As Iran approaches another fraudulent presidential election on June 14, it is important to remember the 2009 protests in Iran over the results of the rigged election. The heart-wrenching picture of Neda Agha-Soltan, the young woman who was shot dead by regime thugs, was not an isolated event. Neda’s tragic death should serve as a call for us to take action, both for the sake of the people of Iran and the cause of peace.
According to the U.N. Special Rapporteur’s March 2013 report on human rights in Iran , “There continues to be widespread systemic and systematic violations of human rights in the Islamic Republic of Iran”.
The U.N. report expressed concern about “the widespread use of torture by Iranian authorities”, and provides evidence that rape and sexual abuse is used in Iranian prisons as a means of intimidation.
The sickening practice of public hangings from building cranes — 60 of them in 2012 — is another indicator of the brutal nature of the Iranian regime.
The British newspaper, The Guardian, recently reported that there are, “… 2,600 prisoners of conscience in the country, among them hundreds of activists, scores of students, dozens of women’s rights campaigners, lawyers, artists, former politicians and many members of the country’s religious and ethnic minorities”. The newspaper provides, “an online database that catalogues the extent of repression by the Iranian authorities”.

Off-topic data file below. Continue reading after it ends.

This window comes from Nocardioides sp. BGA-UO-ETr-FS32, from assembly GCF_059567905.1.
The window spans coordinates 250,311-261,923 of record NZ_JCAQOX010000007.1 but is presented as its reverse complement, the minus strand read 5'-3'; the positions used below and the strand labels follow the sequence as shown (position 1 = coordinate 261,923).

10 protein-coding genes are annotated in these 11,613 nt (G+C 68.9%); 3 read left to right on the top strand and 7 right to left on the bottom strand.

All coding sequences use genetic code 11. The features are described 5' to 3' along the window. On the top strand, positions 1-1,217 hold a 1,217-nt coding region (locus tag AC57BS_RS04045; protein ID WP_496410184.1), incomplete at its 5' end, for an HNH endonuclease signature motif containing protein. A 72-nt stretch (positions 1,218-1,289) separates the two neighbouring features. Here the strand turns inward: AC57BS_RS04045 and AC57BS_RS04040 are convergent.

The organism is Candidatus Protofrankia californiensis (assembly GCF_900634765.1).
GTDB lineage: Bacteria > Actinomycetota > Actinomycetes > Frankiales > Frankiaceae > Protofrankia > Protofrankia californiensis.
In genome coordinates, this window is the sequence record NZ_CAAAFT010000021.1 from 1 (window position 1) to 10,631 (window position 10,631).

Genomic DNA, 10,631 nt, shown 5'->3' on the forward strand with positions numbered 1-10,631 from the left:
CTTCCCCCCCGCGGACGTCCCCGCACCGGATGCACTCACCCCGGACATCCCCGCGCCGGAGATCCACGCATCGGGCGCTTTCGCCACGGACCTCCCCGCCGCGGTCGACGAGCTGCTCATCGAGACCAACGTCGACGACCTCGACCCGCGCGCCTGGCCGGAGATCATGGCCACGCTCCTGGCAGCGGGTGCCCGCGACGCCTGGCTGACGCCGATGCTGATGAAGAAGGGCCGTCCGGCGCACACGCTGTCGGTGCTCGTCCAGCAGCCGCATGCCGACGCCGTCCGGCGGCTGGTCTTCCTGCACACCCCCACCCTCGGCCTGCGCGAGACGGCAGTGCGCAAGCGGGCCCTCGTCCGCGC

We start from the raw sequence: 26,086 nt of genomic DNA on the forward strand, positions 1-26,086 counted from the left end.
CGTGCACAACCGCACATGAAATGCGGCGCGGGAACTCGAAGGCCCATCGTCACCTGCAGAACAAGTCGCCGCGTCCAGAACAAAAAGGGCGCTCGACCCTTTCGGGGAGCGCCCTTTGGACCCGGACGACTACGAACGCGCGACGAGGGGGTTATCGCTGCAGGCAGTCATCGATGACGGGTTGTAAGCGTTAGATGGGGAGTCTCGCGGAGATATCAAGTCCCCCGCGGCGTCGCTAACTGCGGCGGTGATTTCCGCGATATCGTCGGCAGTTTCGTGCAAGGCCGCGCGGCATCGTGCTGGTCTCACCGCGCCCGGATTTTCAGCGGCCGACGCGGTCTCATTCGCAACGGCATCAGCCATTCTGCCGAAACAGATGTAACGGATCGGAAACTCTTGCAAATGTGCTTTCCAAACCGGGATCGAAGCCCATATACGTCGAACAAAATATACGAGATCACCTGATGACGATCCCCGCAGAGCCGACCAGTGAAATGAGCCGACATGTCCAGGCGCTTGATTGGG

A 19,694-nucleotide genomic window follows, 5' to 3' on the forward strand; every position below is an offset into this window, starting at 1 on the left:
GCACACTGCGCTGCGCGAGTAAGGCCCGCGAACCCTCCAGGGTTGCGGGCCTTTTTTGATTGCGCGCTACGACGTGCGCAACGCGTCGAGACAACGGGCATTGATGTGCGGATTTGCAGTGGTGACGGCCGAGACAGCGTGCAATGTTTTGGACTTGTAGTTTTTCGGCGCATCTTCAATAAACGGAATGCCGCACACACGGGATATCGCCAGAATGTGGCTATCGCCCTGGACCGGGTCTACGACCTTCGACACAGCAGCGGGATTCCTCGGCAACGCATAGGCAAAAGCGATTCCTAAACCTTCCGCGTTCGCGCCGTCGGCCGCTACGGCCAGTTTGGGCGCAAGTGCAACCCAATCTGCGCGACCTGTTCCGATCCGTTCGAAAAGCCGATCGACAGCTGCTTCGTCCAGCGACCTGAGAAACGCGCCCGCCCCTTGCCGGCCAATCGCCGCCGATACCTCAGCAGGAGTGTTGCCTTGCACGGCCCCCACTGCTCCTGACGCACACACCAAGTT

It is time to recognize that there is an inextricable connection between the human rights situation in Iran and the threat Iran already poses to world peace. A regime that murders its own children will not hesitate to murder those of other countries.
We see this in Iran’s support for terrorist organizations such as Hamas and Hezbollah. We see proof of this in Syria where Iran and Hezbollah are providing massive support to the regime of Bashar al-Assad in the brutal repression of the popular uprising that has cost the lives of more than 80,000 civilians.
As Iran continues its march toward nuclear weapons in defiance of four U.N. Security Council Resolutions, there is no doubt that a nuclear-armed Iran would feel emboldened to do even worse.
How is it possible that in the 21st century, Iran continues to defy all accepted norms of civilized behavior? The answer may surprise you.